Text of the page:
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Henry Threadgill Ensemble Double Up: Old Locks and Irregular Verbs

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Recent Pulitzer winner Henry Threadgill only makes important records. In the jazz avant-garde, he is both revered elder statesman and active agent provocateur. Old Locks and Irregular Verbs is momentous in at least three aspects. Threadgill, a major multireed instrumentalist, does not play on it. Double Up is his first new group in 15 years. And it is his first band to feature piano.

Because he is Henry Threadgill, he went directly from 50 years of no pianos to an ensemble with two. His bands often include little-known players, but for his first pianists he chose two youthful masters, Jason Moran and David Virelles. The rest of the septet is Roman Filiu and Curtis MacDonald on alto saxophones, Jose Davila on tuba, Christopher Hoffman on cello and Craig Weinrib on drums.

The album is a four-part suite in tribute to “Conduction” innovator and cornet player Butch Morris, Threadgill’s comrade-in-arms of 40 years, who died in 2013. It is a revelation to hear pianos in a Threadgill ensemble, with all the sweeping sonorities and harmonic densities that Moran and Virelles can jointly generate. The suite has a special subject and unique instrumentation, but it is still classic Threadgill music, which means you must learn how to listen to it.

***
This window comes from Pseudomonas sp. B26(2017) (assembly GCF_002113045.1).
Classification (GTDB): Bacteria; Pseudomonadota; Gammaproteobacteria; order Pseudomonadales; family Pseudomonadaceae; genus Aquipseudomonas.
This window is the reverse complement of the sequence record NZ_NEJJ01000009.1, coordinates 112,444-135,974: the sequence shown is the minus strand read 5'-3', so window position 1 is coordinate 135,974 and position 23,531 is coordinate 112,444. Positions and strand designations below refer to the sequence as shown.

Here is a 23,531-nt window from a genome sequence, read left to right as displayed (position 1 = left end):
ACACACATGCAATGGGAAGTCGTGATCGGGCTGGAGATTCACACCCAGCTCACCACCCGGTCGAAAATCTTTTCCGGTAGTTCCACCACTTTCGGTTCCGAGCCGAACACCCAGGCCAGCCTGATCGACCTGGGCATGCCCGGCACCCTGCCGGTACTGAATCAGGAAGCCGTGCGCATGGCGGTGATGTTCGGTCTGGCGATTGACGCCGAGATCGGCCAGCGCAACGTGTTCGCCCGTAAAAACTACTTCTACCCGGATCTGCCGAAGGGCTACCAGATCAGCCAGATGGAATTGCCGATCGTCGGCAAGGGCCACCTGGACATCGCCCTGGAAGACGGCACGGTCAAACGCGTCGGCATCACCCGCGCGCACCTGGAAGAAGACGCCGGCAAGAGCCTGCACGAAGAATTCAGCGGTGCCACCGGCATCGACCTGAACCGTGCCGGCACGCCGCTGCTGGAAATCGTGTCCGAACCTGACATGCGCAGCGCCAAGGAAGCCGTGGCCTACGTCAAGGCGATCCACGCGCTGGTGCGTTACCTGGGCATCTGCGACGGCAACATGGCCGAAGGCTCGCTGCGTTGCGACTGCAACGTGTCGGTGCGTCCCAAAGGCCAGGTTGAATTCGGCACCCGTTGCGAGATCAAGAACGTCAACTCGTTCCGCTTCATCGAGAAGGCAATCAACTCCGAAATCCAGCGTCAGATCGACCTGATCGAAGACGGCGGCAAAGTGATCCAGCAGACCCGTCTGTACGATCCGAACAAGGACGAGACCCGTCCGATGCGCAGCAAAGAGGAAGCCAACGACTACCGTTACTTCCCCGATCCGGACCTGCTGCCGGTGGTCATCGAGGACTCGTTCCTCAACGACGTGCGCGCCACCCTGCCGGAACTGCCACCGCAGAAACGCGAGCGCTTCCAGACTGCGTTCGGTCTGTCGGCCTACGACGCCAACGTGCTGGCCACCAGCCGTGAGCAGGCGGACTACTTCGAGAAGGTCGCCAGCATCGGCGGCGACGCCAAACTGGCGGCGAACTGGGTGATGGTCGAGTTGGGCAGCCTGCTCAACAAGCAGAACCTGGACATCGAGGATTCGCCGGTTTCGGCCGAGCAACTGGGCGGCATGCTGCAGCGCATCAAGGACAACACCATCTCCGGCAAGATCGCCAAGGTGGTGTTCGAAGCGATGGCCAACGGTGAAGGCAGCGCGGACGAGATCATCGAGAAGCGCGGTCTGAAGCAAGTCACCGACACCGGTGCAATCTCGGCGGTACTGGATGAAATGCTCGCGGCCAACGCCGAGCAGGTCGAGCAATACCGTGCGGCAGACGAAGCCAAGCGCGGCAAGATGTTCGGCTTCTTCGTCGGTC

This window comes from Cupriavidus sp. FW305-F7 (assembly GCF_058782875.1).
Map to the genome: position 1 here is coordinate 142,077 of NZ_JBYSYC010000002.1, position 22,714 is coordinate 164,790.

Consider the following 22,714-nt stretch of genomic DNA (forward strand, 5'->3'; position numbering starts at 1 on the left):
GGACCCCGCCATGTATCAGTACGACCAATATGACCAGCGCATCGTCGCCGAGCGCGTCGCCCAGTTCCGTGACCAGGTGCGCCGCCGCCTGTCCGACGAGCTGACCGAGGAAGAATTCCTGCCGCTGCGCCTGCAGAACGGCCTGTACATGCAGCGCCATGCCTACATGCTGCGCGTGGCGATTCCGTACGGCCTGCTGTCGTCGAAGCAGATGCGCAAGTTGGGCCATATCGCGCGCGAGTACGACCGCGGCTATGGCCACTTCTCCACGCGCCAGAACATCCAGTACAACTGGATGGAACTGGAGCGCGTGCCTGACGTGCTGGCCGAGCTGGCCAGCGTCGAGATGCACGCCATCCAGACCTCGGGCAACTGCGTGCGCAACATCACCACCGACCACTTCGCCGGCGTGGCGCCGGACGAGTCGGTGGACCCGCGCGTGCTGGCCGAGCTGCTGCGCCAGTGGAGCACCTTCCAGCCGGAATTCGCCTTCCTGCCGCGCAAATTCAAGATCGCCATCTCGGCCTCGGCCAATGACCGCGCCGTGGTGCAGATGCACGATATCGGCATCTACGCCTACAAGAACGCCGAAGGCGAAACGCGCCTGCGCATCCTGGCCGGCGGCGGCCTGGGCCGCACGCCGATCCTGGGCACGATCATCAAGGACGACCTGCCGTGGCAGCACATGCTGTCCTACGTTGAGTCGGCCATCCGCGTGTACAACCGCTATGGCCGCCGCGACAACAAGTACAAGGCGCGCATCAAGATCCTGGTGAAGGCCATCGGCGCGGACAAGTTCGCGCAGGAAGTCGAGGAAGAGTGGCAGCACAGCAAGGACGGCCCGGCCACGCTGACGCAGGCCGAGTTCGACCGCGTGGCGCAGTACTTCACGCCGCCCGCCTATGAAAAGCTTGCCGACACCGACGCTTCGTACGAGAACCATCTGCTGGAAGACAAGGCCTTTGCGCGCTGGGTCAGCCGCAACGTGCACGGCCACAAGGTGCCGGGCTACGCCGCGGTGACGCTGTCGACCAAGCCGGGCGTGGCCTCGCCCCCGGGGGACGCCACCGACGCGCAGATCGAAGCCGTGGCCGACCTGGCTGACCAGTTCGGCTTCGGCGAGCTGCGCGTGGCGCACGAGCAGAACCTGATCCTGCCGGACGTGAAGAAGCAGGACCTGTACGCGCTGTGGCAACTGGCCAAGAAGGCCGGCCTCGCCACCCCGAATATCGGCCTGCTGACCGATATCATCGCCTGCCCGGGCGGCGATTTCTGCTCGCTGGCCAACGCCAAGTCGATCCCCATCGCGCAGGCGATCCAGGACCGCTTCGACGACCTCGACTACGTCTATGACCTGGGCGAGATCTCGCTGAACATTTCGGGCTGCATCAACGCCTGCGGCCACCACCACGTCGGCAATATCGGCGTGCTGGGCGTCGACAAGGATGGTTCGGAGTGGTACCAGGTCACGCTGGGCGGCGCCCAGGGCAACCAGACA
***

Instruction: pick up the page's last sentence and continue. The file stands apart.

Instead of head melodies or chord progressions, there are organizing principles like modular/mathematical infrastructure and what Threadgill has called a “serial intervallic language.” Arcane counterpoint is pervasive. The ensemble rarely settles. There are so many separate things going on that it can feel like a three-ring circus. (Or a seven-ring circus; Threadgill once had a band called Very Very Circus.) Learning to listen requires you to resist the temptation to seek out the comfort zone of “solos,” and instead hear how arrays of diverse elements aggregate as new concepts of form. The first three movements of the suite are largely composed and carefully arranged. But they feel born in the moment. “I want my musicians to play spontaneous ideas,” Threadgill has said. “The only way to get them to do that is to get past the usual cues.”

The absence of “usual cues” allows for untethered, striking individual forays-for lack of a better word, call them solos-like Davila’s dark, extended tuba enigma on Part One, and Weinrib’s quietly expanding drum meditation on Part Two. Most significant, Moran and Virelles respond to a new creative situation with some of the most daring, inspired work of their careers. They pour forth fresh ideas, not in a “piano duo,” but in a seething piano choir.

The risk of Threadgill’s procedures is that they can come off as cold, esoteric intellectual games. But his memorial to Morris, his departed friend, confronts deep personal emotion. In the suite’s final movement, Double Up becomes a funeral band. The pianists open Part Four slowly, as if reluctant to intrude on silence, each searching for correlatives to sadness. Their dirge flows and veers because the sadness is not simple. Darkness descends when the other instruments join in a blend of mourning, so heavy it barely moves. But in this elegy, in this profound chorale, the ensemble, at first almost imperceptibly, begins to ascend and sing, and the suite ends in a crescendo of release and affirmation.

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